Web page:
Tag Archives: GOP

An open letter from Colin Powell to the Republican party

Dear Sirs and a Madam or two:

There are many in the party who have expressed shock, outrage, disappointment, and feelings of betrayal over my decision to break with Party lines and endorse Senator Barack Obama.  Well, let me tell you, I can sympathize!

You see, a number of years ago, I was given some information and a vial of fake anthrax and asked to plead a case for war in front of the U.N.  I was somewhat dubious, but I was assured that the information and intelligence upon which I was making our plea was solid, and that this was a just and necessary war.  It turned out, you all were full of crap.  Years of war have proven that our primary reason for starting that trillion-dollar mess was based on unsubstantiated intelligence from questionable sources, and nary a weapon of mass destruction has been found.  Oh I know, some of you are claiming all the WMDs hauled ass into Syria, but you’re full of it.  We’ve got dozens of high-tech spy satellites with their eyes trained on that region; if any sort of mass shipment of weapons happened we would have seen it.

You used me.  You used my name and my good reputation in the world to make your case, and it blew up in all our faces.  To say I felt betrayed, disappointed, shocked and outraged is putting it mildly.  I wanted to drop a bus on you frigging people, since you so symbolically dropped one on me, on my good reputation, and on my honor as a soldier and a man.  I was a shining example of nonpartisanship, of leadership, of integrity.  Nearly overnight you made me into another worthless Bush lackey.  Not only that, but I had a pretty good shot at becoming the first black president.  And as a Republican!  It wasn’t something I actively aspired to, but I’ve dedicated my life to service to my country, and had the calls for me to run been compelling and resounding, I would have.  I would have run with honor and sincerity and honesty and I probably would have won, because I’m pretty moderate and cool and the American people frigging loved me.  Now people on the left lump me in as just another chump in the administration, and people on the right… well, some of you have just gone stark raving mad, and while you may like me I really don’t want to have much to do with you.

However, it would be unfair to say I endorsed Barack Obama out of spite.  I hope you know me enough to know that I’m bigger than that.  I mean, let’s just take a look at the guy — he’s got charm, and charisma, and brains, and if I were a woman I would be madly in love with him.  Heck, even as a guy I have a bit of a man-crush on the dude.  He’s a light in the fog these days in a country craving some leadership and calm in a storm of woes.  And it’s not like the guy the Republican party nominated makes me quiver with excitement.  Sure, I like him, the way you like that crazy uncle that mumbles conspiracy theories at Christmas dinner and tells off your grandpa for being a pinko commie who never understood him.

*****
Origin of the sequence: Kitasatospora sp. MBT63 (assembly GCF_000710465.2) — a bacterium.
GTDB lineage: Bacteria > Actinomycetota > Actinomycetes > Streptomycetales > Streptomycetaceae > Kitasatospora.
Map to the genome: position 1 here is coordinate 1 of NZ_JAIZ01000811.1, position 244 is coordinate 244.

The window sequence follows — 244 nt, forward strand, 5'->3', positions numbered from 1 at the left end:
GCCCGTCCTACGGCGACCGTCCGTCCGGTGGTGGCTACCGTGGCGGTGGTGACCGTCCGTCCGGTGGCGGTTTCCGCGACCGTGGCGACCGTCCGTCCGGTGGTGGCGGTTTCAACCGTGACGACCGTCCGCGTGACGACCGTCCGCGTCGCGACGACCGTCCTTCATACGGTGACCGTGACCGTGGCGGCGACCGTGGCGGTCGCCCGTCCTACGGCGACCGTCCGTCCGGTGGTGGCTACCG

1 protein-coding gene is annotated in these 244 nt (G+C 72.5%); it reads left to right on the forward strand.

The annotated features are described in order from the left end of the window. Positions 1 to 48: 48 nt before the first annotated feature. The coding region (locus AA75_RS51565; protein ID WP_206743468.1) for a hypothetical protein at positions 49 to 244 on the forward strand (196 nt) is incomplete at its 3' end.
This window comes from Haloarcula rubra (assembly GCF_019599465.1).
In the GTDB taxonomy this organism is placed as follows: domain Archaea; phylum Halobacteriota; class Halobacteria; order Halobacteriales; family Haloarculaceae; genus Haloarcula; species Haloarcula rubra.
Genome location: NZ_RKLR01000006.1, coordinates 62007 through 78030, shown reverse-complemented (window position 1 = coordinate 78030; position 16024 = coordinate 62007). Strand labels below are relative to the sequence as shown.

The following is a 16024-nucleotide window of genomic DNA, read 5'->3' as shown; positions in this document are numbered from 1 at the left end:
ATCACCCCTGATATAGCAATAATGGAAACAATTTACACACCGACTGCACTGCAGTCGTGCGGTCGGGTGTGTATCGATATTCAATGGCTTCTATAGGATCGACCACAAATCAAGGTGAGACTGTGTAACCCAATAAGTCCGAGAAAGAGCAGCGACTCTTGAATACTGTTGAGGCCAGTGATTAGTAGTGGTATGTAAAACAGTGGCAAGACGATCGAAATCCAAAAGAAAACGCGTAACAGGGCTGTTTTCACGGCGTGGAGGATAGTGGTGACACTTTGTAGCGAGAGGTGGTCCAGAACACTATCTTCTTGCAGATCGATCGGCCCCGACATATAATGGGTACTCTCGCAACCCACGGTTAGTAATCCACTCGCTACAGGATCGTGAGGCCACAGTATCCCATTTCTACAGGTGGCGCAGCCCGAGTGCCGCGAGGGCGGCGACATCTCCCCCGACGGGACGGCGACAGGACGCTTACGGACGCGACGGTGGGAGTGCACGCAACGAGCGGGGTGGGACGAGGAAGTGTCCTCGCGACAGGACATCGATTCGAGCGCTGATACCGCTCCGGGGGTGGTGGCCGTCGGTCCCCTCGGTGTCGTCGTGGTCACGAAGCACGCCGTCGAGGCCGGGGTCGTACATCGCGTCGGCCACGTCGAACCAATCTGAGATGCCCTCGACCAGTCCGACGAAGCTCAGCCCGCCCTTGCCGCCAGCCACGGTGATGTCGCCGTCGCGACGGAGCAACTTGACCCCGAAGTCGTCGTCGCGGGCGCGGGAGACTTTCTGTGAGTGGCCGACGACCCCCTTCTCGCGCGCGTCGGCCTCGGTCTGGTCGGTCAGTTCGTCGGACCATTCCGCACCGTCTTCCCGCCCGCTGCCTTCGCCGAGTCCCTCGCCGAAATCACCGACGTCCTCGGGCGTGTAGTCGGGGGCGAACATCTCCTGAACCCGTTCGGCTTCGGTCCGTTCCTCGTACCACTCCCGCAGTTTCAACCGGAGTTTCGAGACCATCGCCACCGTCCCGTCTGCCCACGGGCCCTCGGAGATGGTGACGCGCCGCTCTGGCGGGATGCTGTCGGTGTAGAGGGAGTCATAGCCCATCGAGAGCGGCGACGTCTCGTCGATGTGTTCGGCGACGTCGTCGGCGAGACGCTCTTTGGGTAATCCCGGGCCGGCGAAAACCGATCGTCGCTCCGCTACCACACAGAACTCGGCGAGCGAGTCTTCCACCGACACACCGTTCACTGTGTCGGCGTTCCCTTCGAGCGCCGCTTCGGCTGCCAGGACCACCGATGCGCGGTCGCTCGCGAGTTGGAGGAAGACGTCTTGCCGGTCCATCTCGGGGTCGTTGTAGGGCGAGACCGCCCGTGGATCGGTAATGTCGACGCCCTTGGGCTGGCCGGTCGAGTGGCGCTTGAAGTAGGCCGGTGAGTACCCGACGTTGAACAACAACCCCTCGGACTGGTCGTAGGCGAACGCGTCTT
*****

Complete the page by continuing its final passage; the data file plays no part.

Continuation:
And of course there are the people who are already saying I’m backing him because he’s a brother.  Come on.  I’m the same color as George W. for chrissake, and Obama ain’t much darker.  But if there’s one thing about his outward appearance that sways me, it’s his ears.  I know they look pretty dorky but you know what?  He uses them for more than holding up a frigging cowboy hat.  He listens.  He seeks knowledge and advice and wisdom, and wants you to tell him what he doesn’t know.  That’s a drink of water in the desert, man, especially after so many years of the administration not giving a damn about what I might have to say, and then the American public mostly despising me for helping make the case for war.  Not only is this guy smart enough to take advice, but he’s so awesome and transformational that maybe he can help me regain at least a little of the respect and credibility I lost because of you.

It is certainly fair to say you didn’t exactly make it hard for me to choose which horse I wanted to back.  You eviscerated all the party loyalty I had when you threw my reputation under a bus to further your pet project in Iraq.  So, I may have sounded my own political death knell, but it was frigging worth it, you assholes.

********************

OK, so maybe Gen. Powell didn’t really write that.  But it’s certainly fun for me to imagine him thinking it.

Does executive experience make a good president? The results!

I spent many an evening compiling all my results. All the links for all the individual detailed presidential analysis are here.

Now I acknowledge before I go any further that this exercise was purely subjective. If a hundred people did the same thing I did, they numbers would turn out a hundred different ways. Different presidents would be good, or not good, and the presidents’ experience could be counted as “executive” in ways I didn’t consider or excluded. This isn’t fact, it’s simply my opinion. My overtired, worn-out, bleeding-heart liberal (but fiscally somewhat conservative) opinion. I also want to thank the internet, without which I could never have put this together. Specifically, Wikipedia and all the relevant cited sources in each president’s article, and the excellent essays of the Miller Center of Public Affairs were especially helpful.

To review and sum up, I wanted to look at each president and see if their “executive experience” was a strong predictor of their success as president … or if their lack of executive experience was a predictor of a poor presidency. I had a null hypothesis — that being that more presidents that had executive experience (or lacked it) would be good presidents (or not good, if they didn’t have executive experience). The alternative hypothesis would be non-expected results… more presidents who didn’t have executive experience being good presidents (or with executive experience being bad presidents). I decided “executive experience” would be someone who’d served in the executive branch as a governor, but not vice president. A general in the armed forces counted, as did entrepreneurial experience by running a company, or presiding over a college. I went president by president, summing up their experience and whether history has shown them to be a good president.